The Evolving Role of Automation in CAR-T Cell Commercialization

Cell Gene Therapy Insights 2017; 3(8), 677-681.


Published: 27 October 2017
Andrew Kaiser

Andrew Kaiser joined Miltenyi Biotec’s R&D in 2012, where he heads a team that focuses on developing tools and technologies for clinical applications of adoptive cell therapy and more specifically the automation of gene-modified T cell manufacturing. During his PhD, he focused on translational research of dendritic cell maturation for vaccines at IDM Pharma and at the Cochin Institute in Paris, France. As post-doc, he aimed to further cancer immunotherapy using gene-modified T cells at the Surgery Branch of the NCL, Bethesda, USA and later at the Netherlands Cancer Institute in Amsterdam. Dr. Kaiser is also the scientific coordinator of a Horizon 2020 European consortium called CARAT, that aims to integrate innovative cell manufacturing tools and enabling technologies into a new comprehensive platform that will facilitate the safe, automated, and cost-effective manufacture of gene-engineered T-cells.

As a company moves towards commercialization how does the approach to automation evolve?

We have seen in many cases that the process comes from early R&D – often academic labs – that naturally focus on the required scientific and biological aspects rather than the development of a clinical product and therefore automation is not really a high priority topic at that stage.

But that means that in order to prepare for commercialization a large development effort is required. Stephen Ward from the Cell and Gene Therapy Catapult in the UK puts it very clearly: It’s a 4-step transition that moves from manual, to modular automation to integrated automation and step change of automation. Along the way, cost of goods (COGs) should reduce and industrialization potential should increase.

In most cases, it seems that the implementation of automation is done step-wise: get a device to wash the cells, a device to enrich the cells of interest, another to expand the cells, one to concentrate and so on. This multitude of devices and the automation of certain steps is appreciated because it gives an impression of being flexible during development and it seems to be easy to make changes; however this approach means results in a lot of liquid handling and thus high potential for failure, as well as disruption of the temperature control, which is far from ideal from the cells perspective. In addition, the remaining open steps dictate the infrastructure the cell products must be made in.

As the field is currently racing forward, compromises are made early. Material from healthy donors is too heavily used instead of actual patient material. For instance, we have seen many companies ‘settle’ for the use of peripheral blood mononuclear cells as a starting material because it removes complexity on the process side if an enrichment step is discarded; but then patient material is so variable that consequently it means less control on the outcome of the run. This is a classic example of where biological complexity may be preferable to control over process complexity.

This trade-off ultimately means that products may end up being made in a relatively complex manner, with companies knowing they will have to “switch” to a better process at “some point” down the line, or maybe with their next drug, which of course presents added difficulties and time requirements.

In my opinion, this modular automation approach taken to commercialization seems to be the mainstream thinking, in part because of the limited current understanding on the available tools at hand. In the case of allogeneic products, we are talking about campaign manufacturing. The idea being large batches not produced all the time. But for autologous cell products, it’s a continuous repetition of the manufacturing process for each patient.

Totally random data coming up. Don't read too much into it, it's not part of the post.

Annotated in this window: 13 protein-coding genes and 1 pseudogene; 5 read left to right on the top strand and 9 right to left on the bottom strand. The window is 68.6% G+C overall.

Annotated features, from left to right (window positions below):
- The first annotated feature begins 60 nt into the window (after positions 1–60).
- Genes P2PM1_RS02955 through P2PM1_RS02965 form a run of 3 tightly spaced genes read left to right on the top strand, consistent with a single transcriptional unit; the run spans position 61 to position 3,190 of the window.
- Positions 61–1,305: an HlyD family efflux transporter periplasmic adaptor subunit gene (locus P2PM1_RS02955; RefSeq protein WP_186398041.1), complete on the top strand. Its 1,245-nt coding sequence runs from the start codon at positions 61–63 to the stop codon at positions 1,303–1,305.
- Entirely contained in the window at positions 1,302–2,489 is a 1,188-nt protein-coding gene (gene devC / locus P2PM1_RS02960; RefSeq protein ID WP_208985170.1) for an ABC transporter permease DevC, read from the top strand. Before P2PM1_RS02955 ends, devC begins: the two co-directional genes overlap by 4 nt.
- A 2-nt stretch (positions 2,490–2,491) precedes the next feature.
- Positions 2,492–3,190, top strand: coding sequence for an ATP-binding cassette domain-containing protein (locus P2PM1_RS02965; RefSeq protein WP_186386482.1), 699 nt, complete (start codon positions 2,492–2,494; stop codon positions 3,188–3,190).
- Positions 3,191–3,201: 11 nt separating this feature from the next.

Here, the level of automation required should allow for the integration of all the modules mentioned earlier. For this, companies may need to come up with new devices that bridge all the other devices or simply use platforms that are not dedicated to a few process steps but cover the entire manufacturing process.

Do you feel there is sufficient clarity and understanding when it comes to discussions around automation?

Unfortunately, no. The word automation is highly abused and easy leads to misinterpretations and confusion around the terms and what automation means to different people i.e., integration, end-to-end, closed systems.

A lot of companies take advantage of this lack of clarity to push forward suboptimal solutions. For instance, we have recently seen posters at large conferences with claims of “improving the manufacturing of CAR T cells through automation”. However, when you actually look into the specific details of process, the automation to which they refer is an improvement on the formulation step which instead of requiring six operational steps has now become two steps, thanks to a device meant to perform a specific task. Whereas in fact the rest of the manufacturing process still requires an incredible amount of operational step and therefore the true gain of implementing automation there seems very marginal.

When we talk about automation we mean end-to end in a closed system with maximally reduced user interactions: connect the starting material, and all reagents, start program, interact as little as possible – to bring the viral vector for instance – and collect the bag containing the drug product.

How do you envisage technology evolving over the coming years in response to a more flexible approach to automation?

The technological effort should be towards creating devices that are fit for purpose, with that purpose being the manufacture CAR-T cells from end to end: an all-in-one type of automated platform. The trick here is that the devices/tools that allow flexible development and fixed commercial manufacturing should be the same.

This has several advantages besides the obvious reduction of hands-on time and reduction in handling errors. For instance, as we developed the T-cell transduction process (TCT) on the ClinicMACS Prodigy platform we knew we had to test many parameters such as temperature, gassing, cell density, time of transduction, feeding conditions for example. Therefore we built in the program and the tubing sets the means and ability to change and test these variables. We were surprised to see that we often obtained better results – in terms of phenotype and viability for instance – in the Prodigy compared to the small-scale control experiments. We could attribute some of these differences to the fact that in the Prodigy, the T cells were constantly kept at 37°C whereas cells in plates had to be taken out of the incubator often and were submitted to large variations in temperature.